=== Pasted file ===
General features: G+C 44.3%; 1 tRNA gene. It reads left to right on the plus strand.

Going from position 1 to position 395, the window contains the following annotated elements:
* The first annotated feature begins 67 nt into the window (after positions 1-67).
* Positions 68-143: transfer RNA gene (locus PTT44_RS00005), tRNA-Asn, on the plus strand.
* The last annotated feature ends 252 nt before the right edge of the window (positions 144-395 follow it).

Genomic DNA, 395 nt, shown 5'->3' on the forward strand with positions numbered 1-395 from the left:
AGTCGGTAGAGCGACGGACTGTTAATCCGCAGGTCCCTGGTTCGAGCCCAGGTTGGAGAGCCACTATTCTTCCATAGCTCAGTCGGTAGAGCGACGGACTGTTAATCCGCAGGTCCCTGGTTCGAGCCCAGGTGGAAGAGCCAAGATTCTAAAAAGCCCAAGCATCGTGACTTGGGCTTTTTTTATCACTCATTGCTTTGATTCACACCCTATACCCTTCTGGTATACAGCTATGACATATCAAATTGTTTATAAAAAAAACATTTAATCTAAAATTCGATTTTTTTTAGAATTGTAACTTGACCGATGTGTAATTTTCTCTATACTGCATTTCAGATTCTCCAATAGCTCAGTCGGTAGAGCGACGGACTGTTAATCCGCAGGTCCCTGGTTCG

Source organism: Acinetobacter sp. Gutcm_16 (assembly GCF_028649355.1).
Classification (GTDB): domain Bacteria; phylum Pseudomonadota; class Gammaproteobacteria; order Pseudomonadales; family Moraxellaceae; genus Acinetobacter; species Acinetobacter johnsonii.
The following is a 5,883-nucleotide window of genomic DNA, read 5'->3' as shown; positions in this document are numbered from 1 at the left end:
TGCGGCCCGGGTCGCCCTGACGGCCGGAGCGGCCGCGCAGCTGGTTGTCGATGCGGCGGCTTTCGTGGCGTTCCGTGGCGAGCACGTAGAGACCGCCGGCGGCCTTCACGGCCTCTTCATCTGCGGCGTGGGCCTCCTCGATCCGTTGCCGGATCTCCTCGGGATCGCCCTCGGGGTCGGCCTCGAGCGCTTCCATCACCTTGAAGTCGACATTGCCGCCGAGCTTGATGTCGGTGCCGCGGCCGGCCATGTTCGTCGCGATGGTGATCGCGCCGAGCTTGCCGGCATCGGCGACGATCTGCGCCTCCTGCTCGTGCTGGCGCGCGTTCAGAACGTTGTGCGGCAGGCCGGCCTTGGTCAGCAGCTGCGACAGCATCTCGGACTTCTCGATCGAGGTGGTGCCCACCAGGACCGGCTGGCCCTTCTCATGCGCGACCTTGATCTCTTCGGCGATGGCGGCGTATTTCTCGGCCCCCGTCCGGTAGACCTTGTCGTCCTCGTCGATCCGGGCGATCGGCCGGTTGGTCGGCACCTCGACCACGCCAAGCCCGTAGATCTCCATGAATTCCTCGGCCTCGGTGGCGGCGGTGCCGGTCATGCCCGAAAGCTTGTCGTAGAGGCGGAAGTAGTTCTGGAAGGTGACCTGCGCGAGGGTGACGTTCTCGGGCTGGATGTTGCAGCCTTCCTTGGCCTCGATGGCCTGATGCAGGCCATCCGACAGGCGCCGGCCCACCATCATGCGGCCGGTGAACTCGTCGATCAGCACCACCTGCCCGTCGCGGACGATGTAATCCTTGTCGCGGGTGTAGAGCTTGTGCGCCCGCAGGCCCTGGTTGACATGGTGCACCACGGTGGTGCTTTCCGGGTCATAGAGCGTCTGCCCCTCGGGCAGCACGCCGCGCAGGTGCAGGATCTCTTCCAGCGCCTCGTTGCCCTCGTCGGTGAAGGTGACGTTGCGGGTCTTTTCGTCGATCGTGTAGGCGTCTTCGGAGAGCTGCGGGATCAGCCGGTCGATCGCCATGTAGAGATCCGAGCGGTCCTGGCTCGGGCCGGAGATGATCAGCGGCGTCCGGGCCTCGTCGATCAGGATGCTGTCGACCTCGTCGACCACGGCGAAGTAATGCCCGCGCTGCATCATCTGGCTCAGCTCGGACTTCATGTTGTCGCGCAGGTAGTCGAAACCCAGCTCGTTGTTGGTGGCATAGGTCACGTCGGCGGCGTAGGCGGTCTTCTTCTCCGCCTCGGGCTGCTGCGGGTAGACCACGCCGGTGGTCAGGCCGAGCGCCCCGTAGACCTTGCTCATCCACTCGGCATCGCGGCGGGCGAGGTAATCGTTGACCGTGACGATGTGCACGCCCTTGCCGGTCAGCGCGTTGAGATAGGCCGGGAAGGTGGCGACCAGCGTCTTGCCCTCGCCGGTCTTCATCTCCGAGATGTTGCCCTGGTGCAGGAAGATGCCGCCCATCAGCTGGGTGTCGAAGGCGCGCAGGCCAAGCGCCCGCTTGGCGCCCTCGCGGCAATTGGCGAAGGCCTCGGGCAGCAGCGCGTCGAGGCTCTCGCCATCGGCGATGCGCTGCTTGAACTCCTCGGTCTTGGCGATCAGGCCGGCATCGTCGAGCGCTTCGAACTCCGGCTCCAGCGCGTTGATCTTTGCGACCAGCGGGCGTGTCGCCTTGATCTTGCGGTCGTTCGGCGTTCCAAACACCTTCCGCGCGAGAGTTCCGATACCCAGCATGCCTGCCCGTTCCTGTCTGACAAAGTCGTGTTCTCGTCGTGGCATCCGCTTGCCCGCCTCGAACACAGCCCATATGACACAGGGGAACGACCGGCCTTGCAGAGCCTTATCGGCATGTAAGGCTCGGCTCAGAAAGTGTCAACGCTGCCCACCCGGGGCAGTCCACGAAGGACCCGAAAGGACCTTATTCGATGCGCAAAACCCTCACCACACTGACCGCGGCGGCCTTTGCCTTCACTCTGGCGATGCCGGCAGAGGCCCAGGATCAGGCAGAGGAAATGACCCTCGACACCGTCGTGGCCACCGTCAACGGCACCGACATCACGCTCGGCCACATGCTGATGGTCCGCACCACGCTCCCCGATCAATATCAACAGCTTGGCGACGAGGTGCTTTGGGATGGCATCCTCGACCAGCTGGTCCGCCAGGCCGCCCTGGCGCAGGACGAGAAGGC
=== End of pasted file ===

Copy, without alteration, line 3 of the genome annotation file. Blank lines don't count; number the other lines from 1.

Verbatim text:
* The first annotated feature begins 67 nt into the window (after positions 1-67).